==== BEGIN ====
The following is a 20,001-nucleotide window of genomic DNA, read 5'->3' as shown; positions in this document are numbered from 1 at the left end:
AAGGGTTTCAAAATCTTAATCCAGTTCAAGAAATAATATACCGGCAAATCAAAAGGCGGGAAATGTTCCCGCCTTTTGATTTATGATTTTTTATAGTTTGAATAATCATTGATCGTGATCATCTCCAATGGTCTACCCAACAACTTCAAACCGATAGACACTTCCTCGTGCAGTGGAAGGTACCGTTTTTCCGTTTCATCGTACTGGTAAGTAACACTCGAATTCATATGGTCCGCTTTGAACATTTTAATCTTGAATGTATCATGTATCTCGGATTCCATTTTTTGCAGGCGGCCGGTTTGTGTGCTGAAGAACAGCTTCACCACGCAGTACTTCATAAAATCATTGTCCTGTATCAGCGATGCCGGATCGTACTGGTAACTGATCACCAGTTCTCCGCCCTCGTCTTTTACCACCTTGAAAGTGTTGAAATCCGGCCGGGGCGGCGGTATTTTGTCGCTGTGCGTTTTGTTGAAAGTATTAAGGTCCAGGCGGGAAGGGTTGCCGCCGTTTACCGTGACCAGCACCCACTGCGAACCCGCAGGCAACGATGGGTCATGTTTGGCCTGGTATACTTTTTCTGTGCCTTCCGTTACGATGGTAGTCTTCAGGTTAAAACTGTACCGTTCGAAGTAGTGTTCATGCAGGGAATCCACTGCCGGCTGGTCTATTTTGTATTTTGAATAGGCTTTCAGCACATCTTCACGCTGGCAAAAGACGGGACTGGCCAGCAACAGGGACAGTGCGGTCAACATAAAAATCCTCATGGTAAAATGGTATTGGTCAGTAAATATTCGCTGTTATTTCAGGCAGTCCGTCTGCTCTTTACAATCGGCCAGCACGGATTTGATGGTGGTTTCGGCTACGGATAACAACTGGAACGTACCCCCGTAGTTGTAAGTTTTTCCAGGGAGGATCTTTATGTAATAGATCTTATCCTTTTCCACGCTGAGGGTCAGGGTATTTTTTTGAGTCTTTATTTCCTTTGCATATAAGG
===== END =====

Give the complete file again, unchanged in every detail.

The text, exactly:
The following is a 20,001-nucleotide window of genomic DNA, read 5'->3' as shown; positions in this document are numbered from 1 at the left end:
AAGGGTTTCAAAATCTTAATCCAGTTCAAGAAATAATATACCGGCAAATCAAAAGGCGGGAAATGTTCCCGCCTTTTGATTTATGATTTTTTATAGTTTGAATAATCATTGATCGTGATCATCTCCAATGGTCTACCCAACAACTTCAAACCGATAGACACTTCCTCGTGCAGTGGAAGGTACCGTTTTTCCGTTTCATCGTACTGGTAAGTAACACTCGAATTCATATGGTCCGCTTTGAACATTTTAATCTTGAATGTATCATGTATCTCGGATTCCATTTTTTGCAGGCGGCCGGTTTGTGTGCTGAAGAACAGCTTCACCACGCAGTACTTCATAAAATCATTGTCCTGTATCAGCGATGCCGGATCGTACTGGTAACTGATCACCAGTTCTCCGCCCTCGTCTTTTACCACCTTGAAAGTGTTGAAATCCGGCCGGGGCGGCGGTATTTTGTCGCTGTGCGTTTTGTTGAAAGTATTAAGGTCCAGGCGGGAAGGGTTGCCGCCGTTTACCGTGACCAGCACCCACTGCGAACCCGCAGGCAACGATGGGTCATGTTTGGCCTGGTATACTTTTTCTGTGCCTTCCGTTACGATGGTAGTCTTCAGGTTAAAACTGTACCGTTCGAAGTAGTGTTCATGCAGGGAATCCACTGCCGGCTGGTCTATTTTGTATTTTGAATAGGCTTTCAGCACATCTTCACGCTGGCAAAAGACGGGACTGGCCAGCAACAGGGACAGTGCGGTCAACATAAAAATCCTCATGGTAAAATGGTATTGGTCAGTAAATATTCGCTGTTATTTCAGGCAGTCCGTCTGCTCTTTACAATCGGCCAGCACGGATTTGATGGTGGTTTCGGCTACGGATAACAACTGGAACGTACCCCCGTAGTTGTAAGTTTTTCCAGGGAGGATCTTTATGTAATAGATCTTATCCTTTTCCACGCTGAGGGTCAGGGTATTTTTTTGAGTCTTTATTTCCTTTGCATATAAGG